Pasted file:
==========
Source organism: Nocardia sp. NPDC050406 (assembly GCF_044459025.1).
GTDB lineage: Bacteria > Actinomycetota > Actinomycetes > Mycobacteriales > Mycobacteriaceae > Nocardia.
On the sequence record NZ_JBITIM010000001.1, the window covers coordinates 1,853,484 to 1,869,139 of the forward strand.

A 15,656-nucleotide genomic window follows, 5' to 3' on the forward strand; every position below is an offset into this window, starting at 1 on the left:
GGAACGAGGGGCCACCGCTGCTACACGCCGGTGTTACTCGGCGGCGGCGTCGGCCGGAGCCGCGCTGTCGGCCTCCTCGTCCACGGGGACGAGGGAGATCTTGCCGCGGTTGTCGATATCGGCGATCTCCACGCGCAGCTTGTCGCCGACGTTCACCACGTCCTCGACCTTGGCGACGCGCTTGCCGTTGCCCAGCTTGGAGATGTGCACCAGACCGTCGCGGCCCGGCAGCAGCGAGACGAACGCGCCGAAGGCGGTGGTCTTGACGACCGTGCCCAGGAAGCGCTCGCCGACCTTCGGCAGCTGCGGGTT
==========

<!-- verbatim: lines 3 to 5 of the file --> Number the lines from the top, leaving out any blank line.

On the sequence record NZ_JBITIM010000001.1, the window covers coordinates 1,853,484 to 1,869,139 of the forward strand.

A 15,656-nucleotide genomic window follows, 5' to 3' on the forward strand; every position below is an offset into this window, starting at 1 on the left:
GGAACGAGGGGCCACCGCTGCTACACGCCGGTGTTACTCGGCGGCGGCGTCGGCCGGAGCCGCGCTGTCGGCCTCCTCGTCCACGGGGACGAGGGAGATCTTGCCGCGGTTGTCGATATCGGCGATCTCCACGCGCAGCTTGTCGCCGACGTTCACCACGTCCTCGACCTTGGCGACGCGCTTGCCGTTGCCCAGCTTGGAGATGTGCACCAGACCGTCGCGGCCCGGCAGCAGCGAGACGAACGCGCCGAAGGCGGTGGTCTTGACGACCGTGCCCAGGAAGCGCTCGCCGACCTTCGGCAGCTGCGGGTT